FLETCHER, Sir Henry, 1st Bt. (?1727-1807), of Clea Hall, Cumb. and Ashley Park, Walton-on-Thames, Surr.

Published in The History of Parliament: the House of Commons 1790-1820, ed. R. Thorne, 1986
Available from Boydell and Brewer



16 Dec. 1768 - 1806

Family and Education

b. ?1727, 7th s. of John Fletcher of Clea Hall by 2nd w. Isabella, da. and coh. of John Senhouse of Netherhall, Cumb. m. 20 Oct. 1768, Catherine, da. and h. of John Lintot of Southwater, Suss., 1s. 1da. suc. bro. 1759; cr. Bt. 20 May 1782.

Offices Held

Capt. E.I. Co. naval service by 1759; ret. 1766.

Dir. E.I. Co. 1769-84, dep. chairman Apr.-July 1782, chairman July 1782-Nov. 1783.

Member, board of agriculture 1794.


Fletcher, the first of the nabobs to become a county Member, retained his Cumberland seat until 1806, with the general support of the anti-Lowther party and the particular backing of the Duke of Norfolk, described by the bishop of Carlisle as Fletcher’s ‘great friend, patron and ally’.1 Never a frequent speaker and no longer a spokesman on the affairs of the East India Company, though still a stockholder, he made no known speech after 1790 and by 1791 was no longer a clear supporter of the dissenting cause. He voted with the Whigs in the Oczakov divisions, 12 Apr. 1791, 1 Mar. 1792, and was among the small Whig minority on Fox’s amendment to the address, 13 Dec. 1792. He was, however, supposed to be a Portland Whig in December 1792, noted by Windham as a prospective third party supporter early in 1793 and did not support Grey’s motion for parliamentary reform, 7 May 1793. On 21 Jan. 1794 he voted for Fox’s amendment to the address, and after the secession of the Portland Whigs he divided regularly with the Foxite wing of the party. He voted for the abolition of the slave trade, 15 Mar. 1796. He supported Grey’s further motion for parliamentary reform, 26 May 1797. He reappeared to oppose the assessed taxes, 4 Jan., the land tax bill in May and Cavendish’s motion on Ireland, 22 June 1798. After 3 Feb. 1800 no certain vote of his is known. He apparently paired ‘indisposed’ against Pitt’s additional force bill in June 1804.2 He was classed a supporter of Fox and Grenville by the Pittites in September 1804, although he had not been included in the earlier list of May. Declining health and old age undoubtedly caused his absences from the lobby, and these factors, together with the reduced influence of his patron in Cumbrian politics, forced his reluctant withdrawal from the county in 1806. He died 30 Mar. 1807 in his 79th year.3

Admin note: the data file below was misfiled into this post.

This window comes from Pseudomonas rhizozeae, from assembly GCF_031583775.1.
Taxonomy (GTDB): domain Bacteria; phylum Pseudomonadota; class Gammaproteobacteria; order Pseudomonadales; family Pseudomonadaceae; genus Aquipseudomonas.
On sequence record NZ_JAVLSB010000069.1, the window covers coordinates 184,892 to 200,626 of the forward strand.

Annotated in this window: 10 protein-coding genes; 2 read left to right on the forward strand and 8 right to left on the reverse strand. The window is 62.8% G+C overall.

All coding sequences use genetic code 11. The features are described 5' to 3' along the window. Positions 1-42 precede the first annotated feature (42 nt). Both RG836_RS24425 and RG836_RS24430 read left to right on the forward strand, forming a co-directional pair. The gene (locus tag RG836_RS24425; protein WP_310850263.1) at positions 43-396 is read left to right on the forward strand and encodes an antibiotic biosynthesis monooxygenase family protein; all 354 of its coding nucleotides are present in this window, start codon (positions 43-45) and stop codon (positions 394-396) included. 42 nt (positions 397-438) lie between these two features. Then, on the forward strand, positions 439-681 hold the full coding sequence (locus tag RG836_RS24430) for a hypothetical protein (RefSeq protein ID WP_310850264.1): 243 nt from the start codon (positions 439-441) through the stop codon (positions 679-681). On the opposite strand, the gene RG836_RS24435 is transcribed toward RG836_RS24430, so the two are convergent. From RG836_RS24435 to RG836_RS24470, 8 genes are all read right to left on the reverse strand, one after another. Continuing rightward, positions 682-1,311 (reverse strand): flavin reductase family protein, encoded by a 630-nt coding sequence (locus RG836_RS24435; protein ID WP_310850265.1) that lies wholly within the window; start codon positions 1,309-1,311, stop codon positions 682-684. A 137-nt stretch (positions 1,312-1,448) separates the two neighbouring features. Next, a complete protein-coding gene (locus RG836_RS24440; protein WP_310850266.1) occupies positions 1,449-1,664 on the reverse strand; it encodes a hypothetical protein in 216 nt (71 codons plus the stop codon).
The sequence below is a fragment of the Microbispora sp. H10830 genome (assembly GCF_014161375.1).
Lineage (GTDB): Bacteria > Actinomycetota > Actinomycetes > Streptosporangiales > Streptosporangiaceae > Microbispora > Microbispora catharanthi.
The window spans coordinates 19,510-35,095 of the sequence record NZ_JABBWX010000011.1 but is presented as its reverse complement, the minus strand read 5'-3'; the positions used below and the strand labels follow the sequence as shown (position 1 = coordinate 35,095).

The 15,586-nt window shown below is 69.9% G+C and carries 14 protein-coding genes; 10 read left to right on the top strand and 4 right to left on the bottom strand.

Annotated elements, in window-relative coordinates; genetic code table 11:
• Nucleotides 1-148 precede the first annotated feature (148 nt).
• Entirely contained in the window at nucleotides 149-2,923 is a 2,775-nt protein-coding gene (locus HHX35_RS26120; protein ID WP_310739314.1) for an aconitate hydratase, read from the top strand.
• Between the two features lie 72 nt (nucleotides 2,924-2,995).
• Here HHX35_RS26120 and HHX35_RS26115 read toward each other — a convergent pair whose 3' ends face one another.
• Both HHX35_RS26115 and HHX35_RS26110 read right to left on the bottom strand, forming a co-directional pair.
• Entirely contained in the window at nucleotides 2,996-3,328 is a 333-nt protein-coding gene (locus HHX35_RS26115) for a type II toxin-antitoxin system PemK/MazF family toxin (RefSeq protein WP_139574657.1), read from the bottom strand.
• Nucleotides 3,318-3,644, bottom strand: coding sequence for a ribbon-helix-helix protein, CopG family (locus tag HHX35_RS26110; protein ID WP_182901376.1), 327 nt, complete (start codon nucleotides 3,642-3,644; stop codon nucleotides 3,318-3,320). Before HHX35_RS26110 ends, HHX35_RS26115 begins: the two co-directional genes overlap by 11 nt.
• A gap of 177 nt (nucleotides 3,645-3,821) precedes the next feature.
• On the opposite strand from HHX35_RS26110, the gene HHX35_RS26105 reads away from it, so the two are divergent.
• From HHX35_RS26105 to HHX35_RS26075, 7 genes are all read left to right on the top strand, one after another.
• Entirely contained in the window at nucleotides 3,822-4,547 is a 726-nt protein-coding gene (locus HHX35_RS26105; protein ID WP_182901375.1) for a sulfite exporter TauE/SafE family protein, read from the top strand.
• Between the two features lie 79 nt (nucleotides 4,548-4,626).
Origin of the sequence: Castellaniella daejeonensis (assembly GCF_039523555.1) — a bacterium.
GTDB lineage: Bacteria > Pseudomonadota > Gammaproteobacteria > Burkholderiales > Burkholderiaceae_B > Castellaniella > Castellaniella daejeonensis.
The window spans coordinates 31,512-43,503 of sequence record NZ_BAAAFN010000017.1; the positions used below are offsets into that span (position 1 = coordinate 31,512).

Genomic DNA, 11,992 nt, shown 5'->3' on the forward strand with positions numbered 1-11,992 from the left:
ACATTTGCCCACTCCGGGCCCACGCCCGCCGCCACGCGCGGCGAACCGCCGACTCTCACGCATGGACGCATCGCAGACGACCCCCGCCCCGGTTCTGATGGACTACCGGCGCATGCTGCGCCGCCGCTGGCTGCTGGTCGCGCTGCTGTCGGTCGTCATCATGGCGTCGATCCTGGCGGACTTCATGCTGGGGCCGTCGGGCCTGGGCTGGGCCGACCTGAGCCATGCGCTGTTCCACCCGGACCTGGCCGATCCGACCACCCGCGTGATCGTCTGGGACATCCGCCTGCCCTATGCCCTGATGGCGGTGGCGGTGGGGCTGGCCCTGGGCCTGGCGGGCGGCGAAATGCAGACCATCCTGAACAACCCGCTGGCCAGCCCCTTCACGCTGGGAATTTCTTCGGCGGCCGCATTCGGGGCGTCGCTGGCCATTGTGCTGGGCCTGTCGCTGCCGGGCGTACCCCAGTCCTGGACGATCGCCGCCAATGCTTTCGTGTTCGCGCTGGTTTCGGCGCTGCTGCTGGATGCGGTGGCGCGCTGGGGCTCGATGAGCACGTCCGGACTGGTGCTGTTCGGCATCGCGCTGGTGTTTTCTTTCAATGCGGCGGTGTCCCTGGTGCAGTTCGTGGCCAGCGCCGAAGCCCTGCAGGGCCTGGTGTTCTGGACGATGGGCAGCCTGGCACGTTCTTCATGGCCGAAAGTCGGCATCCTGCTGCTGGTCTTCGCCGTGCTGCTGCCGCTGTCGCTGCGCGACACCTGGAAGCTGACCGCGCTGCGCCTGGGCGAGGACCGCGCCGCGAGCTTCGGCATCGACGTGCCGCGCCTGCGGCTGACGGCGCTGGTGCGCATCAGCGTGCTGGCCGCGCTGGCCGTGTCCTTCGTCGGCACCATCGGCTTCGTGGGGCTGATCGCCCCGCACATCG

Ref Volumes: 1790-1820

Author: J. M. Collinge


  • 1. Lowther mss, bp. of Carlisle to Lowther, 29 Oct. 1806.
  • 2. Morning Chron. 21 June 1804.
  • 3. Gent. Mag. (1807), i. 385.